Economic Impact: Eversource Hartford Marathon

Goals

To create public-facing statements that support the idea that businesses should invest in Hartford Marathon Foundation events by researching the economic impact of the Eversource Hartford Marathon.

Early Findings

  • After the 2015 race, the Hartford Marathon Foundation an estimated 67,000 racers, supporters, and volunteers spent $9.1 million on hotels, shopping, and food. An average group coming for the race spent $325 with 32% spent on hotels and 22% on food.
  • Before the 2016 race it was estimated the race would bring in $13 million to Hartford. In fact in 2016, the Eversource Hartford Marathon/Half-Marathon brought in $14.2 million in economic value to the area.
  • There are 20 local organizations that support the marathon in addition to group and individual supporters.
  • This annual event has a huge impact on local charities, volunteers, and the local economy.
  • The 2017 marathon had a $14.5 million economic impact on the city of Hartford. The race brought in 71,180 racers, volunteers, and supporters. 87% of the race participants came to Hartford for the event specifically while 44% were visiting the city for the first time.
  • Since 1994, the race has raised $7.2 million for local charities.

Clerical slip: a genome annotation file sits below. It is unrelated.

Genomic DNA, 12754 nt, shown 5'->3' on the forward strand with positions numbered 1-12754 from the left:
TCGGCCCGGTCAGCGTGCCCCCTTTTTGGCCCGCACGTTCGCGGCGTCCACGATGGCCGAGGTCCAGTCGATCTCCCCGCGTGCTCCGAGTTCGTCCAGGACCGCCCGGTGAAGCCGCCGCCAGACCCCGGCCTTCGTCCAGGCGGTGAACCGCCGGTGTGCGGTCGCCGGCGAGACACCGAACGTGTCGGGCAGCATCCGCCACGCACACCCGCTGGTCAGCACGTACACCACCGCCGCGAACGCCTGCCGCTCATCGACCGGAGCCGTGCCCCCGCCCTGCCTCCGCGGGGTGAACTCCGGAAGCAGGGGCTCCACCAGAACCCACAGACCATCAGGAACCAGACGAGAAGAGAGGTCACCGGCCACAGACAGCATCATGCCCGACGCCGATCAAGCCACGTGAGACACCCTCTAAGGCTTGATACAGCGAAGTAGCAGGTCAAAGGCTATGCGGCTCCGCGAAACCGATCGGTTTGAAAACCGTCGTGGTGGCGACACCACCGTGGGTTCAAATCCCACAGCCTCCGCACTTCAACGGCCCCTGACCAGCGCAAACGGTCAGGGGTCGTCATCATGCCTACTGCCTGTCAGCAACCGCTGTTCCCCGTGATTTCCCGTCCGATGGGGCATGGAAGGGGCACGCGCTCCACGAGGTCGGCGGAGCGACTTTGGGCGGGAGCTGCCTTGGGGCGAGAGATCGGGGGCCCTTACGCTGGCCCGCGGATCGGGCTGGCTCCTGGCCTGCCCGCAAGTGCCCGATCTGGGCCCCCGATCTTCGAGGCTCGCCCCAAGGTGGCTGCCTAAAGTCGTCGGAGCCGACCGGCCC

• In 2019, more than 10,000 runners participated in the fundraiser.
  • Eversource has sponsored the marathon for the past 6 years.
  • Leading up to the race and at the race there are multiple local vendors participants and supporters can visit.

Proposed next steps:

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Initial research was able to find a major economic impact on Hartford because of the marathon. To more completely understand the economic impact marathons have on a city we would provide 2-3 insights into how marathons impact local economies, such as lodging/hospitality and a boost in tourism.
Considering how local businesses may cater to runners and supporters, we would provide a demographic profile of U.S. marathon participants. We could start by identifying the gender, age, marital status, disabilities, and local v. non-local of marathon participants in the U.S.